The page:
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Why do you say that jamaicans speak creole?
Why do you say that Jamaicans speak creole?
It is not true because I am Jamaican and I know that that is not true, so please get your facts straight.
ANSWER: by Wellesley Gayle March 18, 2010
I grabbed the opportunity to check on it and I found this from Encyclopedia.com:
"In general, a Creole language is a defined and stable language that arises from long-standing contact between two or more distinct languages. Prior to “creolization,” a rudimentary contact language is known as a pidgin. Typically, with Creole languages there are many distinctive features that do not derive from any of the parent tongues."
Wikipedia simplifies it further stating that:
"A creole language, or simply a creole, is a stable language that originated from a mixture of various languages.
The vocabulary of a creole language consists of cognates from the parent languages, though there are often clear phonetic and semantic shifts. On the other hand, the grammar often has original features but may differ substantially from those of the parent languages."
And clearly, the unique blend of European, African and Asian cultures and languages has greatly influenced our now "Jamaican" language, which by the way, is something we should be very proud about.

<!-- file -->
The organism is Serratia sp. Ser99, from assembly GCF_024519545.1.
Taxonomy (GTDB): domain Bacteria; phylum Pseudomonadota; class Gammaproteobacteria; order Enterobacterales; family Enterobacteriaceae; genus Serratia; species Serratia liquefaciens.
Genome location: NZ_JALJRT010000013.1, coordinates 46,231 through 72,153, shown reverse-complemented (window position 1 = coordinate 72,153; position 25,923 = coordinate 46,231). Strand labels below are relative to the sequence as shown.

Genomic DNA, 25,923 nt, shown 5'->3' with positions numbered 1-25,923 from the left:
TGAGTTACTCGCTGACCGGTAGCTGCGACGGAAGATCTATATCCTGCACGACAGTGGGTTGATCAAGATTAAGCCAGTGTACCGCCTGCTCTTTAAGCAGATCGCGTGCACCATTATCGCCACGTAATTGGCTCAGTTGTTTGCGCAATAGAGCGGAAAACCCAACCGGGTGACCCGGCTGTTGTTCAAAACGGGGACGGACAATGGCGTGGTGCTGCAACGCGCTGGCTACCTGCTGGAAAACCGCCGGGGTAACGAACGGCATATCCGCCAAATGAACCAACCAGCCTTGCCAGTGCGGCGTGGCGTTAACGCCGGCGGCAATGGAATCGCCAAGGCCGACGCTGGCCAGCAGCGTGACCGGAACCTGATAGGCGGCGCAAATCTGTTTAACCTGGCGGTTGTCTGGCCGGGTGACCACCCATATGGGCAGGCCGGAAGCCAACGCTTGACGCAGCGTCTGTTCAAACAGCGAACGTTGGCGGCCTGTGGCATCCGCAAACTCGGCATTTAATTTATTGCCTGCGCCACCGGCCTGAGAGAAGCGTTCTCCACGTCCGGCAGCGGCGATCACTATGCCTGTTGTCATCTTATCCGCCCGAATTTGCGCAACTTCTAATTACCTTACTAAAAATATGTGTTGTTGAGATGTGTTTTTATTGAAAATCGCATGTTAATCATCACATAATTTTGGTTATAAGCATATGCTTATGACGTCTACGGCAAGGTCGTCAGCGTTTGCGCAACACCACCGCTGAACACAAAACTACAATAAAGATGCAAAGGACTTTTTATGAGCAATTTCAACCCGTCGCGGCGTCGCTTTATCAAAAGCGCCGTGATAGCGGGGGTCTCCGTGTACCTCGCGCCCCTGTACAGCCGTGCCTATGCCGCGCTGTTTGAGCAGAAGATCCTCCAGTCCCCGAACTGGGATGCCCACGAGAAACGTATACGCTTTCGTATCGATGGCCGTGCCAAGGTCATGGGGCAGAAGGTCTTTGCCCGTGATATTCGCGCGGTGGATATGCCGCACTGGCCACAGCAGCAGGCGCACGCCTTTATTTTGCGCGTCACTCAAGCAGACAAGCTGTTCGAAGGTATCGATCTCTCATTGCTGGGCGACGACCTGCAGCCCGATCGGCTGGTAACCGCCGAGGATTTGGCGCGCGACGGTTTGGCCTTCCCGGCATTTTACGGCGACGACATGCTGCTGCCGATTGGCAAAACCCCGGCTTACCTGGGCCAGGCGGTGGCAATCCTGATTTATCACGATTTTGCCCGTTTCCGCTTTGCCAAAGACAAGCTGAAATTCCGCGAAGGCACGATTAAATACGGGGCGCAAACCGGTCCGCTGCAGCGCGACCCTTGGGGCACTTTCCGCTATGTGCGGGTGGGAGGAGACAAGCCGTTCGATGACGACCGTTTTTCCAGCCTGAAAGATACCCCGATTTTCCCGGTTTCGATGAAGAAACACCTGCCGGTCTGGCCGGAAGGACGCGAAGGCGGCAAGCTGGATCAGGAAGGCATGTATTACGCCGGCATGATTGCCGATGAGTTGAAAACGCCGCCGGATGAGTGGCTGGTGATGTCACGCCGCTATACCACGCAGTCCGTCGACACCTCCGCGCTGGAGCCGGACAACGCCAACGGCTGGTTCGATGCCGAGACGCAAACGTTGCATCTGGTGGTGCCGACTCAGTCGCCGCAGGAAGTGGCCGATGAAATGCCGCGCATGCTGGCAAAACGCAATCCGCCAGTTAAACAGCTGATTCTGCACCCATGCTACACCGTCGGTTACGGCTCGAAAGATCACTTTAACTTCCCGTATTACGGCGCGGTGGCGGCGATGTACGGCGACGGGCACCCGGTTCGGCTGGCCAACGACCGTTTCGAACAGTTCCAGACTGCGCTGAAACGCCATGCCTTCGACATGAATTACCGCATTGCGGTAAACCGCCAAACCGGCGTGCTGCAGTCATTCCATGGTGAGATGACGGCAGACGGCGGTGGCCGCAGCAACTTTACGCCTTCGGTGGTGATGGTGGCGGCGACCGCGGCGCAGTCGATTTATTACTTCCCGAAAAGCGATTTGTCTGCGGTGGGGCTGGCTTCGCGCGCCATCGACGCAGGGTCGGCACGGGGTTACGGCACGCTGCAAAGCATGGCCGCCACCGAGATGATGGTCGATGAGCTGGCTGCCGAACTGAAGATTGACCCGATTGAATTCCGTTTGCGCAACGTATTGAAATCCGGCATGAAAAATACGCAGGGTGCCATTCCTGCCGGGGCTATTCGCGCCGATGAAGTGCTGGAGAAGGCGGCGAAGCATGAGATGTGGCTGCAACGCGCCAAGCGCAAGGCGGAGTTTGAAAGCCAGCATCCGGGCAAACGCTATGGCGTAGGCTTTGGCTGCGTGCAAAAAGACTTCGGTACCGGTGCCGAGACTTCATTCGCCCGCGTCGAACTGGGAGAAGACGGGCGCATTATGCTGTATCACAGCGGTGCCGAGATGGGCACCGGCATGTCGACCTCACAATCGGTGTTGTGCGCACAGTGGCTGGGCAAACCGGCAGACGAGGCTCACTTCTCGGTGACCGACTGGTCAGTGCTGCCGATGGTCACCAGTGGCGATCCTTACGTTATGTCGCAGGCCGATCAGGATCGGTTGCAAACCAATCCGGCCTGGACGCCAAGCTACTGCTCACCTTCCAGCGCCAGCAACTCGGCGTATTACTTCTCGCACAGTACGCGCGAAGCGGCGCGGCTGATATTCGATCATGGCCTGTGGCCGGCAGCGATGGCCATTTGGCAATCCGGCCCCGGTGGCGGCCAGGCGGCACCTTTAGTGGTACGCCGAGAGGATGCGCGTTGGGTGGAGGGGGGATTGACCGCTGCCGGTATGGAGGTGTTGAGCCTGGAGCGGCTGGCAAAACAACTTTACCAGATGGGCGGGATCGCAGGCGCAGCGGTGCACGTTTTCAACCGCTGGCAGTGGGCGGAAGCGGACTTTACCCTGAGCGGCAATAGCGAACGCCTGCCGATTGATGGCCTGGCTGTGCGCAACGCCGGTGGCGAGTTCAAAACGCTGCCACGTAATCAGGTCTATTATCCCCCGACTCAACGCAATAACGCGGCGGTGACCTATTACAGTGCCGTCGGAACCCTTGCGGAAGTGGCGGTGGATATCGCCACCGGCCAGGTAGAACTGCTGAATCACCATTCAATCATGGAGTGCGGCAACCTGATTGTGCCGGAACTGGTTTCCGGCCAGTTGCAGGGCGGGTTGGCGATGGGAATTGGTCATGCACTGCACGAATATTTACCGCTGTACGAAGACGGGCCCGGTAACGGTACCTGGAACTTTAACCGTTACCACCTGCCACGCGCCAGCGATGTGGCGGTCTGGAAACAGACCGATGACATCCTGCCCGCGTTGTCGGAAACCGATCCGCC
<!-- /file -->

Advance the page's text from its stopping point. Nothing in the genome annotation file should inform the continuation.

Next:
Yes we do speak Creole.
In fact, although the majority of Jamaicans perhaps can, and do, speak English perfectly, we use, and are probably more comfortable with using the creole version in our informal and casual associations.
Having said that, I learned about a huge interest to formalize this 'creole' and make it our official language; I remember hearing Mutabaruka on the radio speaking to that sometime ago. Let's wait and see how that goes.
Make sure you read the History of Jamaica for a little background.
I hope the clarification helps. Stay in touch.
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About The Author
A patriotic Jamaican who adore its culture, Wellesley has been using this medium to share what he calls 'the uniqueness of Jamaica with the world' since April 2007.
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